I want to move one view on top of another, how can I know the z index of the view, and how to move on to top?

up vote 265 down vote accepted

UIView siblings are stacked in the order in which they are added to their superview. The UIView hierarchy methods and properties are there to manage view order. In UIView.h:

@property(nonatomic,readonly) UIView *superview;
@property(nonatomic,readonly,copy) NSArray *subviews;

- (void)removeFromSuperview;
- (void)insertSubview:(UIView *)view atIndex:(NSInteger)index;
- (void)exchangeSubviewAtIndex:(NSInteger)index1 withSubviewAtIndex:(NSInteger)index2;

- (void)addSubview:(UIView *)view;
- (void)insertSubview:(UIView *)view belowSubview:(UIView *)siblingSubview;
- (void)insertSubview:(UIView *)view aboveSubview:(UIView *)siblingSubview;

- (void)bringSubviewToFront:(UIView *)view;
- (void)sendSubviewToBack:(UIView *)view;

The sibling views are ordered back to front in the subviews array. So the topmost view will be:

[parentView.subviews lastObject];

and bottom view will be:

[parentView.subviews objectAtIndex:0];

Like Kolin Krewinkel said, [parentView bringSubviewToFront:view] will bring the view to the top, but this is only the case if the views are all siblings in the hierarchy.

You can use the zPosition property of the view's layer (it's a CALayer object) to change the z-index of the view.

theView.layer.zPosition = 1;

As Viktor Nordling added, "big values are on top. You can use any values you want, including negative values." The default value is 0.

You need to import the QuartzCore framework to access the layer. Just add this line of code at the top of your implementation file.

#import "QuartzCore/QuartzCore.h"
  • 6
    Just as a helper, big values are "on top". You can use any values you want, including negative values. – Viktor Nordling Jun 9 '12 at 13:08
  • 11
    This solution is better in case you want your view to be always on top. Just set zPosition to MAXFLOAT – Muhammad Hassan Nov 22 '12 at 17:42
  • 23
    I've just learned that the zPosition of the layer, and the UIView's input handler, are on two different Z-orders. It's really odd when your clicks "pass through" – Stephen J Dec 11 '12 at 22:07
  • does the views' superview have to be the same in order to make zPosition works? – Hlung Sep 15 '13 at 17:15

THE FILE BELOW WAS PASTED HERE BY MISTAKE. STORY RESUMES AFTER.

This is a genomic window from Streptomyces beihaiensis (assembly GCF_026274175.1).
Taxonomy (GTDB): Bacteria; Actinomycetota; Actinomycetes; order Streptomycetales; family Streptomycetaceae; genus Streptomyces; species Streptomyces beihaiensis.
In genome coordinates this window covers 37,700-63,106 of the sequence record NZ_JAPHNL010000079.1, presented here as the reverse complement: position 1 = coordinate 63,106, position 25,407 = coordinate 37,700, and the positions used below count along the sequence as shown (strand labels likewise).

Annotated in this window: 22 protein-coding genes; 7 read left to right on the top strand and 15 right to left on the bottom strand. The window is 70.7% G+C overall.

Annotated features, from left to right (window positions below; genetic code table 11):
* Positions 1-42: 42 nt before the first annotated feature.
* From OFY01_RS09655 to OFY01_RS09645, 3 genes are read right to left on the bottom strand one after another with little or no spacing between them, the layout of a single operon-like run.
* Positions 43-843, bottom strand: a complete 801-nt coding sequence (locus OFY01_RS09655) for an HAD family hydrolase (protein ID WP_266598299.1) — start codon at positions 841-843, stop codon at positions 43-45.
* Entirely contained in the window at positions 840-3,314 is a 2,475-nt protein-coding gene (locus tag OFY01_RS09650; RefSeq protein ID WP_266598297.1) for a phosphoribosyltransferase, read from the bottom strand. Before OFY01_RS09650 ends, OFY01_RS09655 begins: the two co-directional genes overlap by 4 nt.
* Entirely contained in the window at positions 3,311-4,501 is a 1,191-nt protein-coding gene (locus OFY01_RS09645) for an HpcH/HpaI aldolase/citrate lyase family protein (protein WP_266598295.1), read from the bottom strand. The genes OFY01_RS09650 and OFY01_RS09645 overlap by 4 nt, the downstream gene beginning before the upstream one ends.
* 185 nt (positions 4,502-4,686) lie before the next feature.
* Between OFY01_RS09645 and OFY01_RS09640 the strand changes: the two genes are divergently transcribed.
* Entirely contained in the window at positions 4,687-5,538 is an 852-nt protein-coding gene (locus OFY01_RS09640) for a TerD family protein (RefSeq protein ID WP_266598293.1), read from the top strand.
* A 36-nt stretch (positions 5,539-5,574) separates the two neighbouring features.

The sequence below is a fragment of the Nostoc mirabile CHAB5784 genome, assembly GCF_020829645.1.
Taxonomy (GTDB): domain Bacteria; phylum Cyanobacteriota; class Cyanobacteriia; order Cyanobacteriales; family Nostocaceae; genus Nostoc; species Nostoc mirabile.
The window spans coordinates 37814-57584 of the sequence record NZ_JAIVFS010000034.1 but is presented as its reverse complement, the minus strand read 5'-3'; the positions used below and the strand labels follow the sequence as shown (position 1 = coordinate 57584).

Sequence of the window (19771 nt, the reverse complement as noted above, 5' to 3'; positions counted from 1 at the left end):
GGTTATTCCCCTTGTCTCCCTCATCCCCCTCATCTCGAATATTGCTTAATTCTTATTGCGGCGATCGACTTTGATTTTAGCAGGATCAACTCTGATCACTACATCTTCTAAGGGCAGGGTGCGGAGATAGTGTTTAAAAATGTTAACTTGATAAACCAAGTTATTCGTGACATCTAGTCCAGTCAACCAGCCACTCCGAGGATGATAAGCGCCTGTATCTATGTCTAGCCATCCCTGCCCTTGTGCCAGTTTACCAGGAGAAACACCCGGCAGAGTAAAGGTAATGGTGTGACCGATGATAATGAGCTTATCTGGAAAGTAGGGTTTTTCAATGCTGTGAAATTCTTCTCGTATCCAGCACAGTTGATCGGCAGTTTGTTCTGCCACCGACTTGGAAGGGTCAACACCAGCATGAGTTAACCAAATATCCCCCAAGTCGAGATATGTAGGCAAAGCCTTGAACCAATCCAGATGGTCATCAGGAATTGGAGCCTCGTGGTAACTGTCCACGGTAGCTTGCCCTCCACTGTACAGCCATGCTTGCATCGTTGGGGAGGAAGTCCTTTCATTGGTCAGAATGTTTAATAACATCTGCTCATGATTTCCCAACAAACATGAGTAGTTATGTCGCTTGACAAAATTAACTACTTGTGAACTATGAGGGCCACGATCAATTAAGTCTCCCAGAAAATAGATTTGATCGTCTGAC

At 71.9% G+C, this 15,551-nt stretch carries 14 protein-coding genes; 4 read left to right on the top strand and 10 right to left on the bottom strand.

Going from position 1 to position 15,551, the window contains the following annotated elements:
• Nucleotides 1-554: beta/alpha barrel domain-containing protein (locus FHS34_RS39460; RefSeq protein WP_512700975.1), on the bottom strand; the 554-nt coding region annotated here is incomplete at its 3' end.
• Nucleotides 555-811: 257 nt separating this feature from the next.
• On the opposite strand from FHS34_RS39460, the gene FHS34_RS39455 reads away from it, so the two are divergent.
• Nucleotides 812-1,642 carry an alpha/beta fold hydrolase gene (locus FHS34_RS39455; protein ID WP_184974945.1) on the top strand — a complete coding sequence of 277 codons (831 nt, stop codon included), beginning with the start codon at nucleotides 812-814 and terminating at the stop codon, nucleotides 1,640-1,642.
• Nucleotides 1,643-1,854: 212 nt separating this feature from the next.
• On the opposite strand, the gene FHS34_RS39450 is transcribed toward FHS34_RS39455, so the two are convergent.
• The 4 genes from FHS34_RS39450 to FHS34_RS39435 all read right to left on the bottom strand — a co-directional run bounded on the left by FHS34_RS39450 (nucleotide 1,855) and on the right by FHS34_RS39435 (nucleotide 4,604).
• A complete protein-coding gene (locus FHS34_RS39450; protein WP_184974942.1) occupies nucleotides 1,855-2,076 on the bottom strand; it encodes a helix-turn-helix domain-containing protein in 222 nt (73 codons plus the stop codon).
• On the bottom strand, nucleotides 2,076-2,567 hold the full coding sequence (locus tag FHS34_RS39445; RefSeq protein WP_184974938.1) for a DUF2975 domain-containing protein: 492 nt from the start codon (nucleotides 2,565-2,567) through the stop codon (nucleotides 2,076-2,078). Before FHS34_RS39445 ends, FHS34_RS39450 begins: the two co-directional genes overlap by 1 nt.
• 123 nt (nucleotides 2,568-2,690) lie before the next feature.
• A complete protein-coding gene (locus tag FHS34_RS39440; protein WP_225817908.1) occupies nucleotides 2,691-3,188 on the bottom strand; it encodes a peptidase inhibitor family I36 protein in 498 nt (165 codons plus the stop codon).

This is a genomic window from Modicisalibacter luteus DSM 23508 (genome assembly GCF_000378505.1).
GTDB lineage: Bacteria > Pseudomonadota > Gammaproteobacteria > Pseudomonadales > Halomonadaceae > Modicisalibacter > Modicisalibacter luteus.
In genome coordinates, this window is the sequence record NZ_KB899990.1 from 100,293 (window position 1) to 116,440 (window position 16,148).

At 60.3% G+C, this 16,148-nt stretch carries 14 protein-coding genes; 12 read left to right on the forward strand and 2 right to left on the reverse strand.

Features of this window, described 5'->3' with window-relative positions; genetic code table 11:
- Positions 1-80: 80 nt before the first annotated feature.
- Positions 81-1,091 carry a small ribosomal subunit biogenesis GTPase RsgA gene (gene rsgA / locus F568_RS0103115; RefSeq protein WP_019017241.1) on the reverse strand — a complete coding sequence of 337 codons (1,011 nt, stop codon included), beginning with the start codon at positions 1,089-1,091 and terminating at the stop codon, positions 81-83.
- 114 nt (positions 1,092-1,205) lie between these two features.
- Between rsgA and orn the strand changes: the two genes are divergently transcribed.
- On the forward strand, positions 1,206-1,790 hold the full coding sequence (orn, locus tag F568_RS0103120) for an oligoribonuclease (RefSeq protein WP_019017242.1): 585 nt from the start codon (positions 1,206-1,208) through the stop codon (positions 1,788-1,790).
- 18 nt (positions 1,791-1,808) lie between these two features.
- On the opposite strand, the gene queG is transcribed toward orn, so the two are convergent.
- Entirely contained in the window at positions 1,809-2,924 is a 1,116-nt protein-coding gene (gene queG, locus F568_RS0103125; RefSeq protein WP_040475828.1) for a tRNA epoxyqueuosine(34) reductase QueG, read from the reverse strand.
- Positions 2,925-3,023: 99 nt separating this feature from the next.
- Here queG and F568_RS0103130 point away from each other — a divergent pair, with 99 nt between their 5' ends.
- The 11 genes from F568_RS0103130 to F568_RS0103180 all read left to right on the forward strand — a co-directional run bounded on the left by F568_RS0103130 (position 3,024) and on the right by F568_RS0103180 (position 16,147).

• 2
    I noticed that, even though the view is on top, clicks go through it to objects underneath. This ought to be considered a bug. I am trying to find a general way to avoid that problem, without having to explicitly disable user interactions of any views that happen to be underneath. – Bruce Patin Aug 12 '15 at 15:02
[parentView bringSubviewToFront:view] ;

IB and Swift

Given the flowing layout where yellow is the superview and red, green, and blue are sibling subviews of yellow,

views - red view on top

the goal is to move a subview (let's say green) to the top.

views - green view on top

In Interface Builder

In the Interface Builder all you need to do is drag the view you want showing on the top to the bottom of the list in the Documents Outline.

order of views in Interface Builder

Alternatively, you can select the view and then in the menu go to Editor > Arrange > Send to Front.

In Swift

There are a couple of different ways to do this programmatically.

Method 1

yellowView.bringSubviewToFront(greenView)
  • This method is the programmatic equivalent of the IB answer above.
  • It only works if the subviews are siblings of each other.
  • An array of the subviews is contained in yellowView.subviews. Here, bringSubviewToFront moves the greenView from index 0 to 2. This can be observed with

    print(yellowView.subviews.indexOf(greenView))
    

Method 2

greenView.layer.zPosition = 1
  • This method just moves the 3D position of the layer higher (closer to the user) on the z-axis. Since the default is 0 for all the other views, the result is that the greenView looks like it is on top. However, it still remains at index 0 of the yellowView.subviews array. This can cause some unexpected results, though, because things like tap events will still go first to the view with the highest index number. For that reason, it might be better to go with Method 1 above.
  • The zPosition could be set to CGFloat.greatestFiniteMagnitude (CGFloat(FLT_MAX) in older versions of Swift) to ensure that it is on top.
  • thanks for this... i spent 8 hours trying to figure this out. yellowView.bringSubviewToFront(greenView) worked perfectly. – MizAkita Mar 3 '16 at 21:45
  • Interestingly, container views do not respect this! You have to manually move them in code, it seems. – Fattie Jun 8 '16 at 17:26

If you want to do this through XCode's Interface Builder, you can use the menu options under Editor->Arrangement. There you'll find "Send to Front", "Send to Back", etc.

Within the view you want to bring to the top... (in swift)

superview?.bringSubviewToFront(self)

If you are using cocos2d, you may see an issue with [parentView bringSubviewToFront:view], at least it was not working for me. Instead of bringing the view I wanted to the front, I send the other views back and that did the trick.

[[[CCDirector sharedDirector] view] sendSubviewToBack:((UIButton *) button)]; 

I like to adjust UI in storyboard UI interface. I use tag to indicate those view's z-Index.

In swift 3

// Connect to those views, who need to adjust their z position.
@IBOutlet var viewSetZIndex: [UIView]!

// In `viewDidLoad`, or `awakeFromNib`
for v in viewSetZIndex {
    // Use `tag` to adjust `zPosition`
    v.layer.zPosition = CGFloat(v.tag)
}
  • 1
    this is absolutely not clear... – David Seek Apr 4 at 2:07

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